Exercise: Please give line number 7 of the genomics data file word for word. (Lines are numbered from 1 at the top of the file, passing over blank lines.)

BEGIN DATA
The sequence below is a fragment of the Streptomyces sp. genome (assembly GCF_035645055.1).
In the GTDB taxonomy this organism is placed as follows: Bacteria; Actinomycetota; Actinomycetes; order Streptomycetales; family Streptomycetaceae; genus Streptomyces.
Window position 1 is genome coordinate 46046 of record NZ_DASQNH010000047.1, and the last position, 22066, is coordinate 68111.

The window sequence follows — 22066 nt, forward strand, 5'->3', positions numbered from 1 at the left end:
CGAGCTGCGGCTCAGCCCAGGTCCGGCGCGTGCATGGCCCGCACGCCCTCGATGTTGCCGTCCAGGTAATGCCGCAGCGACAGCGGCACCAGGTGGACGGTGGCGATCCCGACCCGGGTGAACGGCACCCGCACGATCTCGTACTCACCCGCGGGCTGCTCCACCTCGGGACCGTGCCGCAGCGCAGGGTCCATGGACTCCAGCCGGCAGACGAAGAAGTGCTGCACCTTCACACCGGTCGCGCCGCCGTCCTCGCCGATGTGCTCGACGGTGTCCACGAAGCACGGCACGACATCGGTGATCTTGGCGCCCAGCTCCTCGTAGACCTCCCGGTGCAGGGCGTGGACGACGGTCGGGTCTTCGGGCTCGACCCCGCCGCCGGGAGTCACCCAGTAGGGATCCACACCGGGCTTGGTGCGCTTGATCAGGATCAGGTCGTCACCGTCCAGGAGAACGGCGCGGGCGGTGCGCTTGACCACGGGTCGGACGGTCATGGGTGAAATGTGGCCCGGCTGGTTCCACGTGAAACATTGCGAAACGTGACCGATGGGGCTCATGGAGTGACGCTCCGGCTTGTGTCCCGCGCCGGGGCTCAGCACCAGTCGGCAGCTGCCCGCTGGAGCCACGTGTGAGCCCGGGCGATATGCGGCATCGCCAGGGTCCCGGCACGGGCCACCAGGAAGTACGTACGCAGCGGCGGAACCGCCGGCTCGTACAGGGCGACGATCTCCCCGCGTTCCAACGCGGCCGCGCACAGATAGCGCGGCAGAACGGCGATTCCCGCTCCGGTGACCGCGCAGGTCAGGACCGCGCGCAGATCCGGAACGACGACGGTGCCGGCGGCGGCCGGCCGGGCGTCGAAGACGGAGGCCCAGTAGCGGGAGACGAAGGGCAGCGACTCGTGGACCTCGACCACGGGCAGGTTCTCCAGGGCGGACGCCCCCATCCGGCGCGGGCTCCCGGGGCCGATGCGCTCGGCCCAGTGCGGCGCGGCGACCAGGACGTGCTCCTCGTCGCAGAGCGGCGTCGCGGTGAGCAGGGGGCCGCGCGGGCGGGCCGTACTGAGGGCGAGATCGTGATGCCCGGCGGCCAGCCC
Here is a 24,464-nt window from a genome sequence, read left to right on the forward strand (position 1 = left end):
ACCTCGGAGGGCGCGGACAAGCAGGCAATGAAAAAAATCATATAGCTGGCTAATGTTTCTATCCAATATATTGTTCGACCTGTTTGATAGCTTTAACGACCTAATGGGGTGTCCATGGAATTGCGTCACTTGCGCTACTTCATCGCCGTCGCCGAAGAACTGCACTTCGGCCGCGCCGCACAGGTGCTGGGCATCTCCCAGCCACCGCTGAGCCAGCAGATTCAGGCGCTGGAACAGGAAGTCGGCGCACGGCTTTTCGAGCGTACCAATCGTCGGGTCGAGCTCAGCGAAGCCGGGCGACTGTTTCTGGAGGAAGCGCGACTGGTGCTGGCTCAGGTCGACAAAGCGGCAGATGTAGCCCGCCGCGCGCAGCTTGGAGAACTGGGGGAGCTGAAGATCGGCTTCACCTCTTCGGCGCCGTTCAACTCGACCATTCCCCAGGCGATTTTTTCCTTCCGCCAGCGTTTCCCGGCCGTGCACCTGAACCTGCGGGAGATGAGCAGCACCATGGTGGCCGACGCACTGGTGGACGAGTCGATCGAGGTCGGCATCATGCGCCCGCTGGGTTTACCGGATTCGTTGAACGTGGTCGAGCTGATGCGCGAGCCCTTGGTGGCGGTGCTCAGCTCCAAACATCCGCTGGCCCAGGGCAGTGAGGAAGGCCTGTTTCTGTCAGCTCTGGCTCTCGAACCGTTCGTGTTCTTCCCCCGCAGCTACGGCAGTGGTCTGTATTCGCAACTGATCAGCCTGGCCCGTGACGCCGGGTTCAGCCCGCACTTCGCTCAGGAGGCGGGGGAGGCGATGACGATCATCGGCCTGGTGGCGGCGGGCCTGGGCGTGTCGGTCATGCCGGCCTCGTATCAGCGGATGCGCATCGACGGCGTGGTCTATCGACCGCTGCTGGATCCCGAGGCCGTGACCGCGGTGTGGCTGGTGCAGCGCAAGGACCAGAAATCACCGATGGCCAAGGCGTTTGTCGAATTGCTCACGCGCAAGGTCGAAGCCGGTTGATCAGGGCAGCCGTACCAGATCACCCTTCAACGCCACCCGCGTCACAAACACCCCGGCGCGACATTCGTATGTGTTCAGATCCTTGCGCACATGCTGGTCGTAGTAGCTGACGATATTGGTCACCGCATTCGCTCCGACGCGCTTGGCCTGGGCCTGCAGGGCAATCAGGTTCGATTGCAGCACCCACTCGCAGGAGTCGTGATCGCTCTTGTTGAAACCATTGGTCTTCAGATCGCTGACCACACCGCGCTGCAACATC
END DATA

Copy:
ACCTCGGAGGGCGCGGACAAGCAGGCAATGAAAAAAATCATATAGCTGGCTAATGTTTCTATCCAATATATTGTTCGACCTGTTTGATAGCTTTAACGACCTAATGGGGTGTCCATGGAATTGCGTCACTTGCGCTACTTCATCGCCGTCGCCGAAGAACTGCACTTCGGCCGCGCCGCACAGGTGCTGGGCATCTCCCAGCCACCGCTGAGCCAGCAGATTCAGGCGCTGGAACAGGAAGTCGGCGCACGGCTTTTCGAGCGTACCAATCGTCGGGTCGAGCTCAGCGAAGCCGGGCGACTGTTTCTGGAGGAAGCGCGACTGGTGCTGGCTCAGGTCGACAAAGCGGCAGATGTAGCCCGCCGCGCGCAGCTTGGAGAACTGGGGGAGCTGAAGATCGGCTTCACCTCTTCGGCGCCGTTCAACTCGACCATTCCCCAGGCGATTTTTTCCTTCCGCCAGCGTTTCCCGGCCGTGCACCTGAACCTGCGGGAGATGAGCAGCACCATGGTGGCCGACGCACTGGTGGACGAGTCGATCGAGGTCGGCATCATGCGCCCGCTGGGTTTACCGGATTCGTTGAACGTGGTCGAGCTGATGCGCGAGCCCTTGGTGGCGGTGCTCAGCTCCAAACATCCGCTGGCCCAGGGCAGTGAGGAAGGCCTGTTTCTGTCAGCTCTGGCTCTCGAACCGTTCGTGTTCTTCCCCCGCAGCTACGGCAGTGGTCTGTATTCGCAACTGATCAGCCTGGCCCGTGACGCCGGGTTCAGCCCGCACTTCGCTCAGGAGGCGGGGGAGGCGATGACGATCATCGGCCTGGTGGCGGCGGGCCTGGGCGTGTCGGTCATGCCGGCCTCGTATCAGCGGATGCGCATCGACGGCGTGGTCTATCGACCGCTGCTGGATCCCGAGGCCGTGACCGCGGTGTGGCTGGTGCAGCGCAAGGACCAGAAATCACCGATGGCCAAGGCGTTTGTCGAATTGCTCACGCGCAAGGTCGAAGCCGGTTGATCAGGGCAGCCGTACCAGATCACCCTTCAACGCCACCCGCGTCACAAACACCCCGGCGCGACATTCGTATGTGTTCAGATCCTTGCGCACATGCTGGTCGTAGTAGCTGACGATATTGGTCACCGCATTCGCTCCGACGCGCTTGGCCTGGGCCTGCAGGGCAATCAGGTTCGATTGCAGCACCCACTCGCAGGAGTCGTGATCGCTCTTGTTGAAACCATTGGTCTTCAGATCGCTGACCACACCGCGCTGCAACATC